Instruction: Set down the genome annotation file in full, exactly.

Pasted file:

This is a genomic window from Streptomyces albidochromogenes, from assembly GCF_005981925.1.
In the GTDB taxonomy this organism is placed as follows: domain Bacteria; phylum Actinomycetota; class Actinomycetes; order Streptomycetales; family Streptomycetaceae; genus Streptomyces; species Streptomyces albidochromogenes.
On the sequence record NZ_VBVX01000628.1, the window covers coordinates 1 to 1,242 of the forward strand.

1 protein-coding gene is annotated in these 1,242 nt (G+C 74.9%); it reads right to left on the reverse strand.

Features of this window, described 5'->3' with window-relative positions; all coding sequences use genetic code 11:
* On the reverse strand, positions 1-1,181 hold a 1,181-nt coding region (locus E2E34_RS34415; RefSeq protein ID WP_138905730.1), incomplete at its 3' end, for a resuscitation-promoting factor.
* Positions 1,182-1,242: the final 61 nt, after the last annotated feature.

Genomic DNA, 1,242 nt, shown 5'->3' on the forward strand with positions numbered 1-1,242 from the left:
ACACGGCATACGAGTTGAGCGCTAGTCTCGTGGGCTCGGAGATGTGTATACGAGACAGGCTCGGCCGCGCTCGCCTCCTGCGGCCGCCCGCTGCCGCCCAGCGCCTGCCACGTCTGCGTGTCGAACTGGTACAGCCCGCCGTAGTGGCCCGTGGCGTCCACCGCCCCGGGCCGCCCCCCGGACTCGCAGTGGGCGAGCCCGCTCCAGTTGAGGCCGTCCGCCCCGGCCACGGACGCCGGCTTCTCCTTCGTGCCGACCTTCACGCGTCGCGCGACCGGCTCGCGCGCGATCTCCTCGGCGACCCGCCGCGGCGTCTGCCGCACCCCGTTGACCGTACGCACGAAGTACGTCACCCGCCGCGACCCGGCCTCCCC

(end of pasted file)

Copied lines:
This is a genomic window from Streptomyces albidochromogenes, from assembly GCF_005981925.1.
In the GTDB taxonomy this organism is placed as follows: domain Bacteria; phylum Actinomycetota; class Actinomycetes; order Streptomycetales; family Streptomycetaceae; genus Streptomyces; species Streptomyces albidochromogenes.
On the sequence record NZ_VBVX01000628.1, the window covers coordinates 1 to 1,242 of the forward strand.

1 protein-coding gene is annotated in these 1,242 nt (G+C 74.9%); it reads right to left on the reverse strand.

Features of this window, described 5'->3' with window-relative positions; all coding sequences use genetic code 11:
* On the reverse strand, positions 1-1,181 hold a 1,181-nt coding region (locus E2E34_RS34415; RefSeq protein ID WP_138905730.1), incomplete at its 3' end, for a resuscitation-promoting factor.
* Positions 1,182-1,242: the final 61 nt, after the last annotated feature.

Genomic DNA, 1,242 nt, shown 5'->3' on the forward strand with positions numbered 1-1,242 from the left:
ACACGGCATACGAGTTGAGCGCTAGTCTCGTGGGCTCGGAGATGTGTATACGAGACAGGCTCGGCCGCGCTCGCCTCCTGCGGCCGCCCGCTGCCGCCCAGCGCCTGCCACGTCTGCGTGTCGAACTGGTACAGCCCGCCGTAGTGGCCCGTGGCGTCCACCGCCCCGGGCCGCCCCCCGGACTCGCAGTGGGCGAGCCCGCTCCAGTTGAGGCCGTCCGCCCCGGCCACGGACGCCGGCTTCTCCTTCGTGCCGACCTTCACGCGTCGCGCGACCGGCTCGCGCGCGATCTCCTCGGCGACCCGCCGCGGCGTCTGCCGCACCCCGTTGACCGTACGCACGAAGTACGTCACCCGCCGCGACCCGGCCTCCCC